Friday - - In The UAE -

Effie Thomas, founder of the pri­vate Face­book group, Gulf Sa­rees Pact, who has stud­ied In­dia’s tex­tile her­itage quite a bit, ex­plains: ‘There are ways to dis­tin­guish be­tween au­then­tic silk and syn­thetic polyester fab­ric. But the fool-proof way is to burn a sin­gle fi­bre from the cloth. If the thread leaves a plas­tic-like residue be­hind, you know you have a sari made of polyester. But a thread that leaves no trace be­hind is proof that it is of pure silk or cot­ton fab­ric.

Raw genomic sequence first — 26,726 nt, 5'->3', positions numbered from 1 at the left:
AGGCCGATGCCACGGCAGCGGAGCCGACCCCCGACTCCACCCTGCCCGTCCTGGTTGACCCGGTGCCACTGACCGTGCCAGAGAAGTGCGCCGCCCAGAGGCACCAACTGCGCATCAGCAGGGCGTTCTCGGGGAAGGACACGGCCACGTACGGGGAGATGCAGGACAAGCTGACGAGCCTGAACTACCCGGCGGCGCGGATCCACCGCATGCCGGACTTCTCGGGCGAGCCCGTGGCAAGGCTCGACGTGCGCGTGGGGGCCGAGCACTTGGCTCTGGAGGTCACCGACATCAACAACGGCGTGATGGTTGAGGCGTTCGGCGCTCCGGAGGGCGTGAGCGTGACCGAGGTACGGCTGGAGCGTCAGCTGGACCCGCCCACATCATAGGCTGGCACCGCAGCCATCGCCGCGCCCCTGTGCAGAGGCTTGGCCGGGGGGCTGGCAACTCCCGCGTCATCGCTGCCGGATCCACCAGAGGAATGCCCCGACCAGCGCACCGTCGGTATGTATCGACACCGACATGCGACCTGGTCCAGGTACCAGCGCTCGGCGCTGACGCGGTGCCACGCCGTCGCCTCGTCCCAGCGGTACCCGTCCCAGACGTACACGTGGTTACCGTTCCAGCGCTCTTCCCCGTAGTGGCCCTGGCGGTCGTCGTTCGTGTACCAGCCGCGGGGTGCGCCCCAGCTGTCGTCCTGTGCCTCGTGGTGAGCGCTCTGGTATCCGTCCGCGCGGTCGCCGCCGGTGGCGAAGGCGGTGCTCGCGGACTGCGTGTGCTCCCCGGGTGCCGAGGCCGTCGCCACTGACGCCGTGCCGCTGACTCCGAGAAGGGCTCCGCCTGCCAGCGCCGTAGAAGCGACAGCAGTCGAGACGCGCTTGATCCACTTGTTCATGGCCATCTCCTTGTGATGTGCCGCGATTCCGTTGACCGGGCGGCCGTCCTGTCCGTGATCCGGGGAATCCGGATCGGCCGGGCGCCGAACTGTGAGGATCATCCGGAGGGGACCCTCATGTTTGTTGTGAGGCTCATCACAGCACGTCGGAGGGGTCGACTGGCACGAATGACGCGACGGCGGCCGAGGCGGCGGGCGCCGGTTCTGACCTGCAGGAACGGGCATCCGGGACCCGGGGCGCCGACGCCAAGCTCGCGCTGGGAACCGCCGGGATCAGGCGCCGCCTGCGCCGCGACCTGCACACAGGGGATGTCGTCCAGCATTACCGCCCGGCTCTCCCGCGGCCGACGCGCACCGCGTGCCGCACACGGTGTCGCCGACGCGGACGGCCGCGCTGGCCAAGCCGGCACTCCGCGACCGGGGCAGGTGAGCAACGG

‘There are aes­thetic dif­fer­ences too. If you look care­fully, you’ll no­tice that hand­loom weaves, though metic­u­lous, are not al­ways even. In fact, that is one of the clas­sic fea­tures of hand­loom; the diminu­tive dif­fer­ence be­tween each thread.

‘A hand­loom sari will have minute holes along both sides of its length. Th­ese small holes are cre­ated when the weavers hock the sari on both sides of the loom. Th­ese holes will be ab­sent in a pow­er­loom-made sari.

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